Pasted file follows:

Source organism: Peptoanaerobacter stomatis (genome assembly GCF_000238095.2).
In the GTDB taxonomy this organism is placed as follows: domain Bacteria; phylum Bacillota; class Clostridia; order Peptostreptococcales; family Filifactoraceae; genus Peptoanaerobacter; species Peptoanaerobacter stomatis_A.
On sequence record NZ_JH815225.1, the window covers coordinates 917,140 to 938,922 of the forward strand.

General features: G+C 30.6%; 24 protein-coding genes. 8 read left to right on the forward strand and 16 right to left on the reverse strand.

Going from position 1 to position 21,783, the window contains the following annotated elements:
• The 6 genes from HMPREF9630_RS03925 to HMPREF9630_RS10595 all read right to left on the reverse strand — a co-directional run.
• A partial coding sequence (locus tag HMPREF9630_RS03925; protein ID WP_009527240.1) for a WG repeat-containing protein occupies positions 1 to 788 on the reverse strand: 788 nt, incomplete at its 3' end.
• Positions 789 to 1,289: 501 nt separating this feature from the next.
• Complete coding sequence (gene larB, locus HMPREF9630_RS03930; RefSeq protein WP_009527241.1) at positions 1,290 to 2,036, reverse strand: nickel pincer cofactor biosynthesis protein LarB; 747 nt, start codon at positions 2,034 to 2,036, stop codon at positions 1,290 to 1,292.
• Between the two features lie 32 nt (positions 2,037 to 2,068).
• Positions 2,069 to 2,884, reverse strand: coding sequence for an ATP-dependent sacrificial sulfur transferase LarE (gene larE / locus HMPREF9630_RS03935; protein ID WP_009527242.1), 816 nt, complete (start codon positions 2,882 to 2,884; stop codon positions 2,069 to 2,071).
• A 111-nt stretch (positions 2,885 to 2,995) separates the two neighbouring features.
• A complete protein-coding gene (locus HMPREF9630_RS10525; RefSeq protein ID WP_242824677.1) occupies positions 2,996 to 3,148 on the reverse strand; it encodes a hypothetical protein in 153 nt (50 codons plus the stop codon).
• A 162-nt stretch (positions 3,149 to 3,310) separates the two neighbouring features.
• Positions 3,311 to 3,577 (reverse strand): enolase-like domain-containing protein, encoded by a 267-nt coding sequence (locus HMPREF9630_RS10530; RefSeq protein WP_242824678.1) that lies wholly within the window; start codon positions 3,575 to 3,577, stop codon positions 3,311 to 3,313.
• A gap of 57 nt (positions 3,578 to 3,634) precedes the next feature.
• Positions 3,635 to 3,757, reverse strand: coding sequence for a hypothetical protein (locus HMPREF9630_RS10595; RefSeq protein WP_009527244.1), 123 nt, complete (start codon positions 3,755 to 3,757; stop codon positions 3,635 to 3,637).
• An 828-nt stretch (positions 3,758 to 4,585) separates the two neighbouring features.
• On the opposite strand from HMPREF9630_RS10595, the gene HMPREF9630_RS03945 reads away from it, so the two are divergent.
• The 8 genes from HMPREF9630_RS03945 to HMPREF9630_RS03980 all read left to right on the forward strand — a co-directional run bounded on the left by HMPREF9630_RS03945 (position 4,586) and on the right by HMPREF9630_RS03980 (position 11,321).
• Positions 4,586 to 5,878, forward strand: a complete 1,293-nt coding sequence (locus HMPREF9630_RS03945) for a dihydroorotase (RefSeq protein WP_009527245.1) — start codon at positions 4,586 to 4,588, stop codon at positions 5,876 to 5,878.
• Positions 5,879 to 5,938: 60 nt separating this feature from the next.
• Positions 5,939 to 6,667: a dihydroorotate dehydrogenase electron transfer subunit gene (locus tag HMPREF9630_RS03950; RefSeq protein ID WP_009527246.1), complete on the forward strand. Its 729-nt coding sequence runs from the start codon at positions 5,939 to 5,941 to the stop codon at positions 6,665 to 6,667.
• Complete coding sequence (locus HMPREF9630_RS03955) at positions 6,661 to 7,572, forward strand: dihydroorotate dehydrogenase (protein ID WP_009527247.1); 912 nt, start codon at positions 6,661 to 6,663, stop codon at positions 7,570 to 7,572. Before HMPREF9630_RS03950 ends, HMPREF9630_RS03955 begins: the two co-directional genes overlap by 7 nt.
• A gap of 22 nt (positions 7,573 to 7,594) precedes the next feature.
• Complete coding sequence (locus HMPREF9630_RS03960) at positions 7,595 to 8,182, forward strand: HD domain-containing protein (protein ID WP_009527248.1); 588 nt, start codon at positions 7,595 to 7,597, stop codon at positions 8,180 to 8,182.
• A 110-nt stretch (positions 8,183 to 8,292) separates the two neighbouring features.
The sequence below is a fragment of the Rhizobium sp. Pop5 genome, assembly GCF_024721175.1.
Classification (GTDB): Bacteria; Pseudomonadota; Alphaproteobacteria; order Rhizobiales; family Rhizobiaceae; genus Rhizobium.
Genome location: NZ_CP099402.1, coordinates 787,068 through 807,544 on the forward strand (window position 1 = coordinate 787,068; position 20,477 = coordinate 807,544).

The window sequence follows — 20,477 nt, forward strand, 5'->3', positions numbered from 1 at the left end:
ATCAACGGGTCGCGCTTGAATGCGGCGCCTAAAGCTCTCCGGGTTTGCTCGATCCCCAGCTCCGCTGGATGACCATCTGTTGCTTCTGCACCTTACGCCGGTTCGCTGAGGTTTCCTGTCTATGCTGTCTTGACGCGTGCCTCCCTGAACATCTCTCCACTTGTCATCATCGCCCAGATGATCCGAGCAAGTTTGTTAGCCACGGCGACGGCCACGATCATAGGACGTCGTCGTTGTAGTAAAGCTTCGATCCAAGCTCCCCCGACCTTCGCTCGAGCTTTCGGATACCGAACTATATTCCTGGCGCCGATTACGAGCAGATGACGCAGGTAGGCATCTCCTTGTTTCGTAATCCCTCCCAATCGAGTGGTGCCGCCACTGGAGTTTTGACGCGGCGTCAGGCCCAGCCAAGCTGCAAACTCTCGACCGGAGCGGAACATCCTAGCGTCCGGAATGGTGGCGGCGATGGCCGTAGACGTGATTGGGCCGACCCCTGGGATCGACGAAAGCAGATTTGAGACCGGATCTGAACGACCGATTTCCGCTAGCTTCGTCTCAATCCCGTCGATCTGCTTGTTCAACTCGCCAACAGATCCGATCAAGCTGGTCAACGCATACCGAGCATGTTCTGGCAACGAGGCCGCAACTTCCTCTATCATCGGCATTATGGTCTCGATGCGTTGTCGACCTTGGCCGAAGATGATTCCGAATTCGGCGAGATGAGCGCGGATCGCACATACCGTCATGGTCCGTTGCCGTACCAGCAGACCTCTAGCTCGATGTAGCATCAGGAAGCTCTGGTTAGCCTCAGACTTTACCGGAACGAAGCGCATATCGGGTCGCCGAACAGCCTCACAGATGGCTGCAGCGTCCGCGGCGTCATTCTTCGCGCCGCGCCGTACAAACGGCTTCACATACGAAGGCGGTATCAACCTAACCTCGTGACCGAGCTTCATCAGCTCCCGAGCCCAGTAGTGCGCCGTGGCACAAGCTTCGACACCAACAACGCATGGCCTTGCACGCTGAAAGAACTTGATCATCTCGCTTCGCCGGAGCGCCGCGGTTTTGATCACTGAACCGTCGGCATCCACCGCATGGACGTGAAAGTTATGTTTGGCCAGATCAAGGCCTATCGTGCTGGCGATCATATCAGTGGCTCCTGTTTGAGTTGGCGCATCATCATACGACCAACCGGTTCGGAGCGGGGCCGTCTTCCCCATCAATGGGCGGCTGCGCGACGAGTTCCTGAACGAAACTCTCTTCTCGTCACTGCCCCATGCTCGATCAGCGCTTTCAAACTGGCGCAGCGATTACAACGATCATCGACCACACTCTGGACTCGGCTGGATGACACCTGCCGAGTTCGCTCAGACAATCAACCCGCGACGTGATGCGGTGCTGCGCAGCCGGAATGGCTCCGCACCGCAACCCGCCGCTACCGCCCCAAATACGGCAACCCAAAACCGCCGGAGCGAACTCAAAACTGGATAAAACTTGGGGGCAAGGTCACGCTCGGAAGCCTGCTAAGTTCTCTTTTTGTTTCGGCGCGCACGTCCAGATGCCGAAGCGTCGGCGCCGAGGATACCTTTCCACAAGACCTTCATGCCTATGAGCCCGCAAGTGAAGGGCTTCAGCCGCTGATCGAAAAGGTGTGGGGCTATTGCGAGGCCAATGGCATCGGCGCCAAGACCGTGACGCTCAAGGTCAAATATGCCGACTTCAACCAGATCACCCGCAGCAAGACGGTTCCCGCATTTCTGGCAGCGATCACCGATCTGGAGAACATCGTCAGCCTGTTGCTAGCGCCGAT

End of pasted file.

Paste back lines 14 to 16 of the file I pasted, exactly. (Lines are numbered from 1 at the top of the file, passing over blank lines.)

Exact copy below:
• A 162-nt stretch (positions 3,149 to 3,310) separates the two neighbouring features.
• Positions 3,311 to 3,577 (reverse strand): enolase-like domain-containing protein, encoded by a 267-nt coding sequence (locus HMPREF9630_RS10530; RefSeq protein WP_242824678.1) that lies wholly within the window; start codon positions 3,575 to 3,577, stop codon positions 3,311 to 3,313.
• A gap of 57 nt (positions 3,578 to 3,634) precedes the next feature.